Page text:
4. Mr. Kadidal Manjappa, learned counsel appearing for the appellant, vehemently argued not only the abusive words used by the accused were per se defamatory, but having regard to the background under which the accused went up to the house of the complainant Jayappa and abused him showed their intention was to defame and bring him in disrepute and the learned Magistrate was not justified in acquitting the accused. In support of his contention, he also placed reliance on some decisions of this Court as also decisions of other High Courts.
5. Mr. Ravivarma Kumar, learned counsel appearing for the respondents, on the other hand, argued supporting the order of acquittal passed by the Magistrate that apart from the fact that the say of the complainant that the two accused had abused him using particular abusive words, as stated by him in the complaint and sworn to by him in his evidence, appears to be artificial inasmuch as they could not be expected to use the same abusive words simultaneously in a chorus; however vituperative the words used, the abuses by themselves cannot constitute an offence of defamation unless it is proved that the accused used those abusive words with such intention of defaming the person abused. In support of his contention, he also placed reliance on some decisions.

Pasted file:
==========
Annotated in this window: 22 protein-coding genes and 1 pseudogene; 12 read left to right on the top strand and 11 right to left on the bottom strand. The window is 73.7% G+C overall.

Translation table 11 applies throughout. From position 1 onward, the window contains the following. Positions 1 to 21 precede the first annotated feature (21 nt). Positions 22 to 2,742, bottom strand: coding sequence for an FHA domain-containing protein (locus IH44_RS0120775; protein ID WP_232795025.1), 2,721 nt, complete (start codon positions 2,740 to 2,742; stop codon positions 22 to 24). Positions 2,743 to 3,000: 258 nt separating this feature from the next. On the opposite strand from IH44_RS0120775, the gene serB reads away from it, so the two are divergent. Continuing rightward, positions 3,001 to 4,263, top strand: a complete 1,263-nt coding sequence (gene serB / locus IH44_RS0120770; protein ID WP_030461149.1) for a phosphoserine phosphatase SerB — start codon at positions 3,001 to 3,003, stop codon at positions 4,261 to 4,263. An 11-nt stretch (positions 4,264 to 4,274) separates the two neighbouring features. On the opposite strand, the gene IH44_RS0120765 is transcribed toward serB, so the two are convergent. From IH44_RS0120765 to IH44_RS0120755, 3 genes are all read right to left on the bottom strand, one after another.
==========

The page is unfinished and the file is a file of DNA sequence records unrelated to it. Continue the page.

'Defamation' as defined under S. 499, I.P.C. means, -
'Whoever by words either spoken or intended to be read, or by signs or by visible representations, makes or publishes any imputation concerning any person intending to harm, or knowing or having reason to believe that such imputation will harm, the reputation of such person, is said, except in the cases hereinafter excepted, to defame that person.'
There are various exceptions provided, but we are not concerned with any of those exceptions here in as much as the accused have not raised any such defence bringing their case under any of the exceptions provided. However, Explanation-1 under S. 499, I.P.C. which is relevant here reads :
'It may amount to defamation to impute anything to a deceased person, if the imputation would harm the reputation of that person if living, and is intended to be hurtful to the feelings of his family or other near relatives.'